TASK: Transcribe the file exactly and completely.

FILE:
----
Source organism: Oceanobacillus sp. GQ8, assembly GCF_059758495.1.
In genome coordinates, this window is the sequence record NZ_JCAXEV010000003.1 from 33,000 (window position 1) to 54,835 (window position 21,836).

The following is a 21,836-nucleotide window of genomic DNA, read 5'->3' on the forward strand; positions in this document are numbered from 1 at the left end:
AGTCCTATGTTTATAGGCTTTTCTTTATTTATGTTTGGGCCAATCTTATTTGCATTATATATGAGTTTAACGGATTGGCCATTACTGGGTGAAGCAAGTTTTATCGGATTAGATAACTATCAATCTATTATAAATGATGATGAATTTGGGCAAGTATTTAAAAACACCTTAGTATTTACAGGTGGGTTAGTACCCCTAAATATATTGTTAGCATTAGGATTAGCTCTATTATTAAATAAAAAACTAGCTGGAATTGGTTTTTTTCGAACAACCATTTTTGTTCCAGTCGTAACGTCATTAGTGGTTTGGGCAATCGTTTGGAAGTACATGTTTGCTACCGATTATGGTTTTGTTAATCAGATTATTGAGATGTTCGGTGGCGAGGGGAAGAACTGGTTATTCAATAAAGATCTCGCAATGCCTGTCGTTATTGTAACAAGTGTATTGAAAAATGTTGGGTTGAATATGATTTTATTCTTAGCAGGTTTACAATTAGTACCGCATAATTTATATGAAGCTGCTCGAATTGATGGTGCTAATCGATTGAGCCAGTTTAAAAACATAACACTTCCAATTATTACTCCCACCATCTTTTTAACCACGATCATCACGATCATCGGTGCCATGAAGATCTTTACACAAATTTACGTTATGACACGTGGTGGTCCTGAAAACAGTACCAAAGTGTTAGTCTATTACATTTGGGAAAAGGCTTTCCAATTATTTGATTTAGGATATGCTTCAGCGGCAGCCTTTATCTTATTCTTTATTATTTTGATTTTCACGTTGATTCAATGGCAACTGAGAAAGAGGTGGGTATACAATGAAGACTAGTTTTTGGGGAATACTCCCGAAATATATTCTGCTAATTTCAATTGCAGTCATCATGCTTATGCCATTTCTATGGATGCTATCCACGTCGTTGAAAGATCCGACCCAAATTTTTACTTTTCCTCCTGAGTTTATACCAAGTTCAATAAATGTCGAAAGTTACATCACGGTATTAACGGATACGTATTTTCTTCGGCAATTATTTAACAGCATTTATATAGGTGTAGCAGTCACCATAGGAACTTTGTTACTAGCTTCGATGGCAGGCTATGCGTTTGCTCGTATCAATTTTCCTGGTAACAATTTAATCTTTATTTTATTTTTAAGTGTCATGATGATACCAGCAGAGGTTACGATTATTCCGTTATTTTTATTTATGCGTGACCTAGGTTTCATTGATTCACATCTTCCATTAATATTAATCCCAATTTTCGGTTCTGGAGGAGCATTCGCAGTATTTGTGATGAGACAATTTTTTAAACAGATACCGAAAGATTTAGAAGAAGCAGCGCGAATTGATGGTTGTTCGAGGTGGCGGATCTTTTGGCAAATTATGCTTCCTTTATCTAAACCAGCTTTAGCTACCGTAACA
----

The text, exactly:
Source organism: Oceanobacillus sp. GQ8, assembly GCF_059758495.1.
In genome coordinates, this window is the sequence record NZ_JCAXEV010000003.1 from 33,000 (window position 1) to 54,835 (window position 21,836).

The following is a 21,836-nucleotide window of genomic DNA, read 5'->3' on the forward strand; positions in this document are numbered from 1 at the left end:
AGTCCTATGTTTATAGGCTTTTCTTTATTTATGTTTGGGCCAATCTTATTTGCATTATATATGAGTTTAACGGATTGGCCATTACTGGGTGAAGCAAGTTTTATCGGATTAGATAACTATCAATCTATTATAAATGATGATGAATTTGGGCAAGTATTTAAAAACACCTTAGTATTTACAGGTGGGTTAGTACCCCTAAATATATTGTTAGCATTAGGATTAGCTCTATTATTAAATAAAAAACTAGCTGGAATTGGTTTTTTTCGAACAACCATTTTTGTTCCAGTCGTAACGTCATTAGTGGTTTGGGCAATCGTTTGGAAGTACATGTTTGCTACCGATTATGGTTTTGTTAATCAGATTATTGAGATGTTCGGTGGCGAGGGGAAGAACTGGTTATTCAATAAAGATCTCGCAATGCCTGTCGTTATTGTAACAAGTGTATTGAAAAATGTTGGGTTGAATATGATTTTATTCTTAGCAGGTTTACAATTAGTACCGCATAATTTATATGAAGCTGCTCGAATTGATGGTGCTAATCGATTGAGCCAGTTTAAAAACATAACACTTCCAATTATTACTCCCACCATCTTTTTAACCACGATCATCACGATCATCGGTGCCATGAAGATCTTTACACAAATTTACGTTATGACACGTGGTGGTCCTGAAAACAGTACCAAAGTGTTAGTCTATTACATTTGGGAAAAGGCTTTCCAATTATTTGATTTAGGATATGCTTCAGCGGCAGCCTTTATCTTATTCTTTATTATTTTGATTTTCACGTTGATTCAATGGCAACTGAGAAAGAGGTGGGTATACAATGAAGACTAGTTTTTGGGGAATACTCCCGAAATATATTCTGCTAATTTCAATTGCAGTCATCATGCTTATGCCATTTCTATGGATGCTATCCACGTCGTTGAAAGATCCGACCCAAATTTTTACTTTTCCTCCTGAGTTTATACCAAGTTCAATAAATGTCGAAAGTTACATCACGGTATTAACGGATACGTATTTTCTTCGGCAATTATTTAACAGCATTTATATAGGTGTAGCAGTCACCATAGGAACTTTGTTACTAGCTTCGATGGCAGGCTATGCGTTTGCTCGTATCAATTTTCCTGGTAACAATTTAATCTTTATTTTATTTTTAAGTGTCATGATGATACCAGCAGAGGTTACGATTATTCCGTTATTTTTATTTATGCGTGACCTAGGTTTCATTGATTCACATCTTCCATTAATATTAATCCCAATTTTCGGTTCTGGAGGAGCATTCGCAGTATTTGTGATGAGACAATTTTTTAAACAGATACCGAAAGATTTAGAAGAAGCAGCGCGAATTGATGGTTGTTCGAGGTGGCGGATCTTTTGGCAAATTATGCTTCCTTTATCTAAACCAGCTTTAGCTACCGTAACA